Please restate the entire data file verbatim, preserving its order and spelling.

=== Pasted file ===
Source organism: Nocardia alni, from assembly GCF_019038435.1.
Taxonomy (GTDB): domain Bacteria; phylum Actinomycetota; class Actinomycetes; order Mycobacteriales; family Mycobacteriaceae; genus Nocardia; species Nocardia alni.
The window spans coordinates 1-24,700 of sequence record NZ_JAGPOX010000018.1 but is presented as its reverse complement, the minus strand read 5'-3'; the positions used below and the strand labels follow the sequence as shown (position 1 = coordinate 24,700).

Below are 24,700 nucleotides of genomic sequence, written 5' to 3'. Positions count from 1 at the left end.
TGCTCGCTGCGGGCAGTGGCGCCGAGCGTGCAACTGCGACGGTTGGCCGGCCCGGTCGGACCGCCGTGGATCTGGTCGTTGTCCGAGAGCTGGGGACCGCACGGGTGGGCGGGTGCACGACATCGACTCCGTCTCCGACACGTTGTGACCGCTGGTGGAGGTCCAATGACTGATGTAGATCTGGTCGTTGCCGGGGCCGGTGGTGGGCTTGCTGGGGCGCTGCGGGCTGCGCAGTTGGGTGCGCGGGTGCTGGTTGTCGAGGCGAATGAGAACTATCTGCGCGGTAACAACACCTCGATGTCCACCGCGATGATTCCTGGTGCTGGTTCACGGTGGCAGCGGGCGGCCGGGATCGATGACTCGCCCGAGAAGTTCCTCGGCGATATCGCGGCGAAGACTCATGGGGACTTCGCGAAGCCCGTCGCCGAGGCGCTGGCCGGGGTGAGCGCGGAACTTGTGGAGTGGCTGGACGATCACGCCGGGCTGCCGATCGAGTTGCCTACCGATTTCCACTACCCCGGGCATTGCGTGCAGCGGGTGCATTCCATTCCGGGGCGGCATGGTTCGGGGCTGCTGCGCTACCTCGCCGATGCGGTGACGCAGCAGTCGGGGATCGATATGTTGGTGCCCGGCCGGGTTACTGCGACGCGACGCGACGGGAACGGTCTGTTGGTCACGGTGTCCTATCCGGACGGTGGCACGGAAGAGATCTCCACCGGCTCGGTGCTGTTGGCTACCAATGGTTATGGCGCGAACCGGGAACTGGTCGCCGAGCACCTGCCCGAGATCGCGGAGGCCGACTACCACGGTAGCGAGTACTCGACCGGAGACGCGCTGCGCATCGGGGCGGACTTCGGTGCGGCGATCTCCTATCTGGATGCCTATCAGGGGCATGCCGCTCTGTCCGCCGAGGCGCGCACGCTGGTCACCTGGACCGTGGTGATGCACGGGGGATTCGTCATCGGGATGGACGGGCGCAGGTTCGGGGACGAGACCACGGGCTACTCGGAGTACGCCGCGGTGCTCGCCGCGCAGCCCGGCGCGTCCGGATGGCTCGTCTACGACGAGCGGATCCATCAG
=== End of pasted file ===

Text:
Source organism: Nocardia alni, from assembly GCF_019038435.1.
Taxonomy (GTDB): domain Bacteria; phylum Actinomycetota; class Actinomycetes; order Mycobacteriales; family Mycobacteriaceae; genus Nocardia; species Nocardia alni.
The window spans coordinates 1-24,700 of sequence record NZ_JAGPOX010000018.1 but is presented as its reverse complement, the minus strand read 5'-3'; the positions used below and the strand labels follow the sequence as shown (position 1 = coordinate 24,700).

Below are 24,700 nucleotides of genomic sequence, written 5' to 3'. Positions count from 1 at the left end.
TGCTCGCTGCGGGCAGTGGCGCCGAGCGTGCAACTGCGACGGTTGGCCGGCCCGGTCGGACCGCCGTGGATCTGGTCGTTGTCCGAGAGCTGGGGACCGCACGGGTGGGCGGGTGCACGACATCGACTCCGTCTCCGACACGTTGTGACCGCTGGTGGAGGTCCAATGACTGATGTAGATCTGGTCGTTGCCGGGGCCGGTGGTGGGCTTGCTGGGGCGCTGCGGGCTGCGCAGTTGGGTGCGCGGGTGCTGGTTGTCGAGGCGAATGAGAACTATCTGCGCGGTAACAACACCTCGATGTCCACCGCGATGATTCCTGGTGCTGGTTCACGGTGGCAGCGGGCGGCCGGGATCGATGACTCGCCCGAGAAGTTCCTCGGCGATATCGCGGCGAAGACTCATGGGGACTTCGCGAAGCCCGTCGCCGAGGCGCTGGCCGGGGTGAGCGCGGAACTTGTGGAGTGGCTGGACGATCACGCCGGGCTGCCGATCGAGTTGCCTACCGATTTCCACTACCCCGGGCATTGCGTGCAGCGGGTGCATTCCATTCCGGGGCGGCATGGTTCGGGGCTGCTGCGCTACCTCGCCGATGCGGTGACGCAGCAGTCGGGGATCGATATGTTGGTGCCCGGCCGGGTTACTGCGACGCGACGCGACGGGAACGGTCTGTTGGTCACGGTGTCCTATCCGGACGGTGGCACGGAAGAGATCTCCACCGGCTCGGTGCTGTTGGCTACCAATGGTTATGGCGCGAACCGGGAACTGGTCGCCGAGCACCTGCCCGAGATCGCGGAGGCCGACTACCACGGTAGCGAGTACTCGACCGGAGACGCGCTGCGCATCGGGGCGGACTTCGGTGCGGCGATCTCCTATCTGGATGCCTATCAGGGGCATGCCGCTCTGTCCGCCGAGGCGCGCACGCTGGTCACCTGGACCGTGGTGATGCACGGGGGATTCGTCATCGGGATGGACGGGCGCAGGTTCGGGGACGAGACCACGGGCTACTCGGAGTACGCCGCGGTGCTCGCCGCGCAGCCCGGCGCGTCCGGATGGCTCGTCTACGACGAGCGGATCCATCAG